Thursday, June 13, 2013

Bare Knuckle Politics: Immigrants and Gays

If I were a Democrat and I was hoping for a single perfect issue to blunt the 2014 Republican midterm advantage I would want something that combined gays, immigration, and women's rights. Thus far, I'd have 2 of the three:
Rubio: ‘I’m done’ if immigration bill includes gay couple amendment
Florida Republican Sen. Marco Rubio, a co-author and key proponent of the Senate immigration bill, said he will revoke his support if an amendment is added that allows gay Americans to petition for same-sex spouses living abroad to secure a green card.
The real--actual--issue around Immigration is border security in the form of a wall. Walls, after all, do tend to actually secure a border. There is nothing wrong with a nation physically enforcing its sovereignty and, if immigration policy is actually improved, a wall--save for the cost--should be a rational compromise. After all, if we started getting actual terrorists coming over--instead of sub-minimum wage laborers--we'd build that wall right quick, wouldn't we?

The issue that's being discussed, however, is whether or not the marriage rules (which allow spouses to immigrate) should apply to gay couples. This is an incredible non-issue: sure, millions of immigrants might declare they are gay in order to immigrate but in terms of hypotheticals that doesn't even rate a raised eyebrow. Any position you can defeat with the Incredulous Stare argument shouldn't be taken seriously.

So why are we having that conversation? It's because presidential hopeful Marco Rubio needs to keep his credentials as untarnished as possible (he's already getting called a traitor) and the base simply will not tolerate immigrating gays. On the other side of the scale is the youth-vote which is so gay-friendly it's ridiculous.

This rule creates a win-win for the Democrats: if the immigration bill gets shot down? Recruiting issue! If it goes through? Gay-friendly-issue. It's the kind of fight the Democrats want: the kind where their opponent is forced to tie one hand behind their own back before getting in the ring.

On the women's rights issue? Well, the GOP is going after abortion again. That's actually good for them: the public generally believes that at some point a 'fetus' becomes a 'baby' and while that point may not be conception there's enough gray zone that a lot of caution is called for. I've got no problem with that--and I'm not even sure it needs to be a per-state thing (although that's the safe way to talk about it).

On the other hand, women have zero tolerance for Republicans blabbing about rape. So what do they do?

  • (A) Just entirely shut up about the r-word.
  • (B) Adopt the position that rape is always bad and that a woman should not be forced by the state to bear the child of her rapist.
  • (C) Blab about how rarely rape results in pregnancy.
If you don't know the answer you aren't reading enough. It's always (C). So let's look:
"The incidents of rape resulting in pregnancy are very low,” Franks, R-Ariz., said during a Judiciary committee markup of his legislation today as he expressed his opposition to a Democratic amendment to allow exceptions for rape and incest.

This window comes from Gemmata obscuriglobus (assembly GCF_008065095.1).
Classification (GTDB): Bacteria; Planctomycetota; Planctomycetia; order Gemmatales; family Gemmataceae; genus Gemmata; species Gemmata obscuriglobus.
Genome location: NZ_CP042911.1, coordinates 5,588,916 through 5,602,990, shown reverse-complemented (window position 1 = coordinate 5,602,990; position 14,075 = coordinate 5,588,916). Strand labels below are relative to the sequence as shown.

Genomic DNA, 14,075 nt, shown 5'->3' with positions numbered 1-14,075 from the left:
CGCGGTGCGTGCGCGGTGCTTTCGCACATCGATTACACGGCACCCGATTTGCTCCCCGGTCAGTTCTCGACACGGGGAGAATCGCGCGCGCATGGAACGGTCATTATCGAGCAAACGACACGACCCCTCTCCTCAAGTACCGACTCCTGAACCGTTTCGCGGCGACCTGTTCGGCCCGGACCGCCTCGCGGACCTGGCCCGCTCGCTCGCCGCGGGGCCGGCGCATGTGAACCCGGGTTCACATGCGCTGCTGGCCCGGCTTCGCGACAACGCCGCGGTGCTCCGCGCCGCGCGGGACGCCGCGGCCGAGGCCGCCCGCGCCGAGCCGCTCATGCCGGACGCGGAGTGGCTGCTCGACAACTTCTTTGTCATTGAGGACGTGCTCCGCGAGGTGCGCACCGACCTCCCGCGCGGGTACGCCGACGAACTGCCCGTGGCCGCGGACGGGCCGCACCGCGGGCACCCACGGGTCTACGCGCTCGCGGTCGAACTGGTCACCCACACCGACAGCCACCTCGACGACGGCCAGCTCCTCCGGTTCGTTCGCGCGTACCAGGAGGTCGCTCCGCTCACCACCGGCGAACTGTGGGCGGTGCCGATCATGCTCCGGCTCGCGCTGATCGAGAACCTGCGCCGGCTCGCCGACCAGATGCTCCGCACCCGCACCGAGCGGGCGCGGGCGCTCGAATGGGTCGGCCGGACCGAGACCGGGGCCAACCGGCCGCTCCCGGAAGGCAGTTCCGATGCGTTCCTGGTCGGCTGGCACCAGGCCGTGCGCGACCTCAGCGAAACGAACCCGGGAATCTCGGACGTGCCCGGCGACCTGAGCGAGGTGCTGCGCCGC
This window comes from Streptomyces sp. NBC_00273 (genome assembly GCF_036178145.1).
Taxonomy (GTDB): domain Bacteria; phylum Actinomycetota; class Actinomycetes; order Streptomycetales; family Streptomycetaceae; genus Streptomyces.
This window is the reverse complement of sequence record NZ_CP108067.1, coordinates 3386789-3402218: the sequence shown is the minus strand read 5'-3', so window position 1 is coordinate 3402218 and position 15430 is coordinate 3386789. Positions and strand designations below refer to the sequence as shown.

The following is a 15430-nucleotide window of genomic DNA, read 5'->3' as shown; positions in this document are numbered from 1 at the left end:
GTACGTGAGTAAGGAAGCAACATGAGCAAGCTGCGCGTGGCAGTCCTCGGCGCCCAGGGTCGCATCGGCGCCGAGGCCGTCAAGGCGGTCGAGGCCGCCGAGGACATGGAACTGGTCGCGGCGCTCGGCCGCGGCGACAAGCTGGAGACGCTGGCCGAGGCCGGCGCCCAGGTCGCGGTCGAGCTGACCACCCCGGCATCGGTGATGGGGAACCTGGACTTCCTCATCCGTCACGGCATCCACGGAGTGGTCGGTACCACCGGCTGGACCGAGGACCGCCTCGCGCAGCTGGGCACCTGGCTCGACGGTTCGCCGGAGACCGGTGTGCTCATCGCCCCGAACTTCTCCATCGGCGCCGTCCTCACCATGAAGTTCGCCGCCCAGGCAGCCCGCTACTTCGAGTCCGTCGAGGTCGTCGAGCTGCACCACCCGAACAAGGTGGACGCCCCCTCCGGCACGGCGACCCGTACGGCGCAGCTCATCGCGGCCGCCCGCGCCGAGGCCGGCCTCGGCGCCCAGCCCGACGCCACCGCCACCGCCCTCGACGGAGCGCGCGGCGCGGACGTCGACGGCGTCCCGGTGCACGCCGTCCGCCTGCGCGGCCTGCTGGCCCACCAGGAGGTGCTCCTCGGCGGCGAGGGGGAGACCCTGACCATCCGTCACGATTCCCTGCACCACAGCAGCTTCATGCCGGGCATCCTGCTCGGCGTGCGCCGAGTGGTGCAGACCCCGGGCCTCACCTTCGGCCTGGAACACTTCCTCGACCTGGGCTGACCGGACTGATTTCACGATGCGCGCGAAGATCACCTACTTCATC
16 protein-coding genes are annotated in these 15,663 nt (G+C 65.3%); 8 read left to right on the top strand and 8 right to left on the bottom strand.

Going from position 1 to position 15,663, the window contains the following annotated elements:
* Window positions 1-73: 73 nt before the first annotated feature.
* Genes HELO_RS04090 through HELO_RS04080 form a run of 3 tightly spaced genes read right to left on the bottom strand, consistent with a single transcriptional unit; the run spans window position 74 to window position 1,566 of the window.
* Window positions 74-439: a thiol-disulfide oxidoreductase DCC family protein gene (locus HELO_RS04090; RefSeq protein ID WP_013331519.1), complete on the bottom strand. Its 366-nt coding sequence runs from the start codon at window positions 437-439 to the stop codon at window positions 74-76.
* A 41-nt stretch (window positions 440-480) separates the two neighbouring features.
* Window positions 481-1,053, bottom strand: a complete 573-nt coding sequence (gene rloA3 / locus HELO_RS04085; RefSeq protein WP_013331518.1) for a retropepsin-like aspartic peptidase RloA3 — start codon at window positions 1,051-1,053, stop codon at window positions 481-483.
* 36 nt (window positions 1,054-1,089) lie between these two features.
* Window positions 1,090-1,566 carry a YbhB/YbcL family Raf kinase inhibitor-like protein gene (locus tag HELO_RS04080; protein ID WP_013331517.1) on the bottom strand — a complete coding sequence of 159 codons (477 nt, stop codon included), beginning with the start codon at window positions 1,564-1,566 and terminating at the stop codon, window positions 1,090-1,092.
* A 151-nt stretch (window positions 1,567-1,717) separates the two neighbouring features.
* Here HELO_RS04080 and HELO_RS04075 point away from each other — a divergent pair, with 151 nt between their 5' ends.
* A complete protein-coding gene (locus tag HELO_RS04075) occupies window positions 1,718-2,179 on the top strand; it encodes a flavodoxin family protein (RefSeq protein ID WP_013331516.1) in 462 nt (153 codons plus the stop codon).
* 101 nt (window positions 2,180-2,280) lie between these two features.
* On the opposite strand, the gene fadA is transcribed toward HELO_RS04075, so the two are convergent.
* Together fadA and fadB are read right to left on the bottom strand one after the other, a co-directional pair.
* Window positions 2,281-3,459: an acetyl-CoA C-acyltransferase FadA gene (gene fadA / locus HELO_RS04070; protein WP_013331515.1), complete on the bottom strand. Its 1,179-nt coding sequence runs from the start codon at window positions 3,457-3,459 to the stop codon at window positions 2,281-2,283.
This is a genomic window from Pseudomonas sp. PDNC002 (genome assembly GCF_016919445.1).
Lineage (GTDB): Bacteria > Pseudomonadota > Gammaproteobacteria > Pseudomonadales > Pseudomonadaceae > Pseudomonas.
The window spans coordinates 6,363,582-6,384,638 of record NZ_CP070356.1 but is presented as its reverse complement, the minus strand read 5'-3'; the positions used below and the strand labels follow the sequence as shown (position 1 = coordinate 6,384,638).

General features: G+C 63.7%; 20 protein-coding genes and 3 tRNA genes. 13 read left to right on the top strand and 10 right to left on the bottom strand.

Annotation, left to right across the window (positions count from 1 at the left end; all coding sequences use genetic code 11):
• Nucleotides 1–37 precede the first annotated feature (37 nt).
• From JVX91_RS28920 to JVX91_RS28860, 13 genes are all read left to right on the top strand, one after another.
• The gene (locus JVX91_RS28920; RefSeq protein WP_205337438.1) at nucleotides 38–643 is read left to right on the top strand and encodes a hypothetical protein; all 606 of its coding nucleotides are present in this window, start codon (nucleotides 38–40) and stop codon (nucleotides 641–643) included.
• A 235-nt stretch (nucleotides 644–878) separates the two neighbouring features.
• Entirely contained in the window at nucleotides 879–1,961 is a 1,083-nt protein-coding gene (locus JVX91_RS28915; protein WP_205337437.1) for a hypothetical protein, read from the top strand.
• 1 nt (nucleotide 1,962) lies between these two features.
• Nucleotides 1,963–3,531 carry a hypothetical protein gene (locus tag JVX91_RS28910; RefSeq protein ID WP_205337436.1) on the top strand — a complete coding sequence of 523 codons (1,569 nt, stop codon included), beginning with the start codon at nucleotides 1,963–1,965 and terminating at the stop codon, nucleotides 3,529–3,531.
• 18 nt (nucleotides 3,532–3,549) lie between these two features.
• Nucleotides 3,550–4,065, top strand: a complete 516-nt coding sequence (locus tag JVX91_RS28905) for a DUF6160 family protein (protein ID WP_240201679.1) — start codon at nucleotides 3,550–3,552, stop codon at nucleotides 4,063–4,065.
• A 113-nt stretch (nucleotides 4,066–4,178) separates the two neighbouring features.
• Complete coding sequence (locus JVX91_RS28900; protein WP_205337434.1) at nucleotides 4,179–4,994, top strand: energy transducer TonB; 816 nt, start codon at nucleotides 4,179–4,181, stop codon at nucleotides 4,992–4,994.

“When you make that exception, there’s usually a requirement to report the rape within 48 hours and, in this case, that’s impossible because this is in the sixth month of gestation and that’s what completely negates and vitiates the purpose of such an amendment.”
Now--what he's saying here is, uh, supposed to be perfectly reasonable:
In other words, it’s basic statistical analysis, nothing more. Using Chait’s numbers on overall abortions, the percentage that a rape exception would allow would be about 10% of all abortion requests — which leaves 90% as elective abortions for the purpose of convenience. And as Franks was trying to point out, after a 20 week period in which abortions would still be legal if this bill became law, the percentage of abortions under that exception should be much. much lower.

Is it? Perfectly reasonable? No. If the total number of abortions from rape (some stats show that 5% of rapes result in pregnancy) is low that is an argument in favor of an exception. After all, if you think someone is doing a bad thing some of the time you want a lot less of it, right? If you think that once in a teeny-weeny while the bad thing might not be so bad you can let a little of it in.

Now, this does create a problem: if the woman says she has been raped, what do you do? The answer is: you provide the abortion, motherfucker. It isn't rocket science. Yes, it may lead to some bogus rape allegations (or, even more frightening, rape charges), but if your goal is the fewest abortions you can get this actually gets you closer than 'the fewest abortions you can think of which is a position that will cost you the votes of young women'--which is the option Franks wants.

But even beyond the simple 'math' and 'logic,' there is this: Akin thought his statement was both scientific and perfectly reasonable. So did Franks. Is a 5% estimate "very low?" Well, maybe: if it's the chance of rain? Yeah: I schedule my picnic. If it's my chance of dying horribly when taking a new drug? No: 1 in 20 is way too high. That goes for 1% too. 

You know who gets to decide if this statement is reasonable? If the percentage is low? Voters. We have to remember that 'The Base' are voters too--in the mid-terms, maybe most of them--but if I were a Dem-strategist looking for a wedge to drive between women and Republicans? To turn 'em out to the polls? Rape is a pretty good one.

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